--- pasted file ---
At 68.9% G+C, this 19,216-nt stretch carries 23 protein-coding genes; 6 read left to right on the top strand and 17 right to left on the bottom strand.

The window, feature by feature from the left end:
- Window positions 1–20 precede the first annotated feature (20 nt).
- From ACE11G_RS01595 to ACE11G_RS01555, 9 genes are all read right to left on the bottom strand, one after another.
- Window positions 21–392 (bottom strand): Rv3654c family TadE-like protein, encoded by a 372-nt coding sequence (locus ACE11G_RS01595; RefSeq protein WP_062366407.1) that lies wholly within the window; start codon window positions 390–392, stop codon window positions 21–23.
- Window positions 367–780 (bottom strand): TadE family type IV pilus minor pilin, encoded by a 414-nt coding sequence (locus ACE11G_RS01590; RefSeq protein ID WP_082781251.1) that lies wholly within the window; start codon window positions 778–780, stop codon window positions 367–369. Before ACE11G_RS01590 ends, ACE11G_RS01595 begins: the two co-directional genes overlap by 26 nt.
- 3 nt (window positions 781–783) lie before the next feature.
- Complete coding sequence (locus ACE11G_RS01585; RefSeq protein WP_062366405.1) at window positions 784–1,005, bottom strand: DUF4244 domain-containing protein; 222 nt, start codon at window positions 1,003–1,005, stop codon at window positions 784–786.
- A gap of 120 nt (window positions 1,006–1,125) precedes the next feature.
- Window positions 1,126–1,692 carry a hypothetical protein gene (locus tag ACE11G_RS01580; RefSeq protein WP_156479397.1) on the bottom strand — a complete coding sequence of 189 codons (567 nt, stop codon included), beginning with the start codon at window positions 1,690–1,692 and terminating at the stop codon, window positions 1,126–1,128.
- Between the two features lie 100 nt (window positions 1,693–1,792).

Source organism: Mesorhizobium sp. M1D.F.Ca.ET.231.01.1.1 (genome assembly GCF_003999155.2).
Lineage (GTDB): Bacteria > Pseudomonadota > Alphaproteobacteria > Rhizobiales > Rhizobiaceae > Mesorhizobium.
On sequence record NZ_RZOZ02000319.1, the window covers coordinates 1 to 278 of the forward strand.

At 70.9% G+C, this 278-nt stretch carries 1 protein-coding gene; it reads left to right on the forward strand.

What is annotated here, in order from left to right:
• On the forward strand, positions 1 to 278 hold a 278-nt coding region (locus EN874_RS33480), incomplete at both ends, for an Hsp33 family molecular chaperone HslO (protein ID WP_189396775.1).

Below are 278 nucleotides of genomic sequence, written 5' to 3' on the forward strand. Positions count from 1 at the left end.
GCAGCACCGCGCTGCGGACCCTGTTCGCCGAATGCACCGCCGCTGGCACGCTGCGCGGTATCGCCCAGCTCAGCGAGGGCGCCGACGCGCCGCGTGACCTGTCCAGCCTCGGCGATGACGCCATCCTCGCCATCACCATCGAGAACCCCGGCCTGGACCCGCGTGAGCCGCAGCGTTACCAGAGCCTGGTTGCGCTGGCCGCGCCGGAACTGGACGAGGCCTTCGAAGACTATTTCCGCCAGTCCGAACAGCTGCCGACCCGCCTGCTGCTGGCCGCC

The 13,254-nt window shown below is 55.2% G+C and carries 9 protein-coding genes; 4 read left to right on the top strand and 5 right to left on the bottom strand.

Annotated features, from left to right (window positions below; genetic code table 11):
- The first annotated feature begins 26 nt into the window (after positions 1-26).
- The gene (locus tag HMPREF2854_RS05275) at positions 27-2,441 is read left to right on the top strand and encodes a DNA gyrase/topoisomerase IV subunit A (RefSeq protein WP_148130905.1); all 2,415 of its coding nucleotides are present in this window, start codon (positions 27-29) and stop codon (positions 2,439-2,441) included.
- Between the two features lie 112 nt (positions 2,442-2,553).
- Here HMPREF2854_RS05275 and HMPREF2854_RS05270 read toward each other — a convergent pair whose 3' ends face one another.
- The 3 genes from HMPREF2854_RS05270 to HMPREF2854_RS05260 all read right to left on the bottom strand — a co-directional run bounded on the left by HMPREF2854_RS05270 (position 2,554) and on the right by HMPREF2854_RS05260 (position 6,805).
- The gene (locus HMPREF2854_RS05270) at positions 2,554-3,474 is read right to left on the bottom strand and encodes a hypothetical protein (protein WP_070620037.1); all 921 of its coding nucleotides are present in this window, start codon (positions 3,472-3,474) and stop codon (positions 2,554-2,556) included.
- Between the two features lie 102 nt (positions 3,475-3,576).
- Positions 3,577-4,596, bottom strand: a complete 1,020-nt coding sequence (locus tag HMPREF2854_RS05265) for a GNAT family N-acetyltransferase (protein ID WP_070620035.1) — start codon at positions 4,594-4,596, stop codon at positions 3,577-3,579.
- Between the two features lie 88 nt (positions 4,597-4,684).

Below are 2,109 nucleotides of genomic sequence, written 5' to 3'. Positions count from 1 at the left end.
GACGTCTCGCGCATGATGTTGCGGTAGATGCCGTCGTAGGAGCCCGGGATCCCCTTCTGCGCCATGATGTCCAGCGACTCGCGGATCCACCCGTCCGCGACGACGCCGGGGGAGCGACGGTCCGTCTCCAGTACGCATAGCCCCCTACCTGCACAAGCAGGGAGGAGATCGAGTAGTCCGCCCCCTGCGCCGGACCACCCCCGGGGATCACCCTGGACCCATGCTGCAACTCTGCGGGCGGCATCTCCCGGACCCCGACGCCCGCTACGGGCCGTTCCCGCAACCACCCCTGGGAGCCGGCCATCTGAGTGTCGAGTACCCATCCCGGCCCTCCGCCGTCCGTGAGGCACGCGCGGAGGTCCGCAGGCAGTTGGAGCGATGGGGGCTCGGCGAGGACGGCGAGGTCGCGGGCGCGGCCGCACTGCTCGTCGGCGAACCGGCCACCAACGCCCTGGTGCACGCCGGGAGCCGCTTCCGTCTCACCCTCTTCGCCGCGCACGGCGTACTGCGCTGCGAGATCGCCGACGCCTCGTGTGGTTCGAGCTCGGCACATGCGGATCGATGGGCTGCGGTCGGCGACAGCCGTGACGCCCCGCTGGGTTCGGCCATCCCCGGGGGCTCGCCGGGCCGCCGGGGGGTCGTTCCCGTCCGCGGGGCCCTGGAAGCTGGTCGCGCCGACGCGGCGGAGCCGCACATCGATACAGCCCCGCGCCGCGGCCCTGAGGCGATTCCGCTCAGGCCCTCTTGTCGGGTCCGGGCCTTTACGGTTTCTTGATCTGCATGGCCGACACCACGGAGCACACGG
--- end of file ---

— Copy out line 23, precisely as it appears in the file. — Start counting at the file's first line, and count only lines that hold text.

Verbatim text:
- The gene (locus tag HMPREF2854_RS05275) at positions 27-2,441 is read left to right on the top strand and encodes a DNA gyrase/topoisomerase IV subunit A (RefSeq protein WP_148130905.1); all 2,415 of its coding nucleotides are present in this window, start codon (positions 27-29) and stop codon (positions 2,439-2,441) included.